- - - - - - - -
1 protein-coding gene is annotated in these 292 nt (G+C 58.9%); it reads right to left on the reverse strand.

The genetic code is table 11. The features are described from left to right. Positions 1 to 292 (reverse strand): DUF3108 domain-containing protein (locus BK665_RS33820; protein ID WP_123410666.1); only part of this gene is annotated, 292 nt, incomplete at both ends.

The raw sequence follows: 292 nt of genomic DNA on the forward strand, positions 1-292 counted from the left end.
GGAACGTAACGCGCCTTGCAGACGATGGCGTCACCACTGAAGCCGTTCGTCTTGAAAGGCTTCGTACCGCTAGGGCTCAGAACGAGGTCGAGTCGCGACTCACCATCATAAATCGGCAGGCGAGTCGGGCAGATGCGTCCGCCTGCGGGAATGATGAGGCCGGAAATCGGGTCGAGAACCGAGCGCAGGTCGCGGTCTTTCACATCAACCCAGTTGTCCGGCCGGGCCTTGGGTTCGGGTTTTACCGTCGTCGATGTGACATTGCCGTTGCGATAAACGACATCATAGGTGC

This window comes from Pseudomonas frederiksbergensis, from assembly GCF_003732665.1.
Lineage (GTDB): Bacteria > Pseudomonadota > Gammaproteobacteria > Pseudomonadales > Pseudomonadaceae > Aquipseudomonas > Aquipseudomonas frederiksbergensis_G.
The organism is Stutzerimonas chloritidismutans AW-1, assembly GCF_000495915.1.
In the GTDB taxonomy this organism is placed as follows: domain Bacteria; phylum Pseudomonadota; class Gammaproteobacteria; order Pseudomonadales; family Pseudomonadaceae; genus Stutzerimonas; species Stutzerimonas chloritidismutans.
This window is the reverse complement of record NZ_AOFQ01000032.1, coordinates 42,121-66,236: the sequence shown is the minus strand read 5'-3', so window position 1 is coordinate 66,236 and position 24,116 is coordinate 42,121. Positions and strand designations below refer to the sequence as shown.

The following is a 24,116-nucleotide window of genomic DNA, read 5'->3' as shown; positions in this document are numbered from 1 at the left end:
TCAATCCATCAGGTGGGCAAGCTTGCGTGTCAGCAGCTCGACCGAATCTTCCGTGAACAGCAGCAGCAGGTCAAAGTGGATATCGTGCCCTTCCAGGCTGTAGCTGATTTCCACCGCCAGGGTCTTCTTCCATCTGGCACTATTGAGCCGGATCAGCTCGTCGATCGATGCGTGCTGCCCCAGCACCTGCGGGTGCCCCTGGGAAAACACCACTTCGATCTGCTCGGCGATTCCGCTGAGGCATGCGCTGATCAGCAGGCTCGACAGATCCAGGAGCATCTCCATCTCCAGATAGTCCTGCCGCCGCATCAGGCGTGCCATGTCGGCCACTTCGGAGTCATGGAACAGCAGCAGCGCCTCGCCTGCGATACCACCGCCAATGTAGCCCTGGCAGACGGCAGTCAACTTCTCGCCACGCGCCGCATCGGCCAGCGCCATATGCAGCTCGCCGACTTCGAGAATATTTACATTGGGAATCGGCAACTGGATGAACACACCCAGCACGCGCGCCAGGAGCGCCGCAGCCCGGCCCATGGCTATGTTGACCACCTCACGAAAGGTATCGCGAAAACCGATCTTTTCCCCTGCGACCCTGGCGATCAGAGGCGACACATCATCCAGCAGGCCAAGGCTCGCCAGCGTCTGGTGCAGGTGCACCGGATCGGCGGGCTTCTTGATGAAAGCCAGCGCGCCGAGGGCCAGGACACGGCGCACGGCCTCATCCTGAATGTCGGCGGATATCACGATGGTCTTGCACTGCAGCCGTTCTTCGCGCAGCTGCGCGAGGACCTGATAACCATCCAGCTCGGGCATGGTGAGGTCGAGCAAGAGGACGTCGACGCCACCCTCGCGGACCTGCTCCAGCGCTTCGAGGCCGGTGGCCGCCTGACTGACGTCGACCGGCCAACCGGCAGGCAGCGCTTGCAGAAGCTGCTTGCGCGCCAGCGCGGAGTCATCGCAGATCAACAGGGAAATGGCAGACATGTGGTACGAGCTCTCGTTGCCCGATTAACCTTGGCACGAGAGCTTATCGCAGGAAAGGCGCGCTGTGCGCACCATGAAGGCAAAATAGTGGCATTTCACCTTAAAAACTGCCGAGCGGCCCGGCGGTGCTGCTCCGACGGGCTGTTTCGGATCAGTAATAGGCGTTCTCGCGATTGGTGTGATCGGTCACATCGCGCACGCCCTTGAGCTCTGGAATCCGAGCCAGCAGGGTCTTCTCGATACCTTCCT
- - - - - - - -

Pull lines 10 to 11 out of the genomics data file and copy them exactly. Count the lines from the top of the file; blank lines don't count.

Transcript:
The following is a 24,116-nucleotide window of genomic DNA, read 5'->3' as shown; positions in this document are numbered from 1 at the left end:
TCAATCCATCAGGTGGGCAAGCTTGCGTGTCAGCAGCTCGACCGAATCTTCCGTGAACAGCAGCAGCAGGTCAAAGTGGATATCGTGCCCTTCCAGGCTGTAGCTGATTTCCACCGCCAGGGTCTTCTTCCATCTGGCACTATTGAGCCGGATCAGCTCGTCGATCGATGCGTGCTGCCCCAGCACCTGCGGGTGCCCCTGGGAAAACACCACTTCGATCTGCTCGGCGATTCCGCTGAGGCATGCGCTGATCAGCAGGCTCGACAGATCCAGGAGCATCTCCATCTCCAGATAGTCCTGCCGCCGCATCAGGCGTGCCATGTCGGCCACTTCGGAGTCATGGAACAGCAGCAGCGCCTCGCCTGCGATACCACCGCCAATGTAGCCCTGGCAGACGGCAGTCAACTTCTCGCCACGCGCCGCATCGGCCAGCGCCATATGCAGCTCGCCGACTTCGAGAATATTTACATTGGGAATCGGCAACTGGATGAACACACCCAGCACGCGCGCCAGGAGCGCCGCAGCCCGGCCCATGGCTATGTTGACCACCTCACGAAAGGTATCGCGAAAACCGATCTTTTCCCCTGCGACCCTGGCGATCAGAGGCGACACATCATCCAGCAGGCCAAGGCTCGCCAGCGTCTGGTGCAGGTGCACCGGATCGGCGGGCTTCTTGATGAAAGCCAGCGCGCCGAGGGCCAGGACACGGCGCACGGCCTCATCCTGAATGTCGGCGGATATCACGATGGTCTTGCACTGCAGCCGTTCTTCGCGCAGCTGCGCGAGGACCTGATAACCATCCAGCTCGGGCATGGTGAGGTCGAGCAAGAGGACGTCGACGCCACCCTCGCGGACCTGCTCCAGCGCTTCGAGGCCGGTGGCCGCCTGACTGACGTCGACCGGCCAACCGGCAGGCAGCGCTTGCAGAAGCTGCTTGCGCGCCAGCGCGGAGTCATCGCAGATCAACAGGGAAATGGCAGACATGTGGTACGAGCTCTCGTTGCCCGATTAACCTTGGCACGAGAGCTTATCGCAGGAAAGGCGCGCTGTGCGCACCATGAAGGCAAAATAGTGGCATTTCACCTTAAAAACTGCCGAGCGGCCCGGCGGTGCTGCTCCGACGGGCTGTTTCGGATCAGTAATAGGCGTTCTCGCGATTGGTGTGATCGGTCACATCGCGCACGCCCTTGAGCTCTGGAATCCGAGCCAGCAGGGTCTTCTCGATACCTTCCT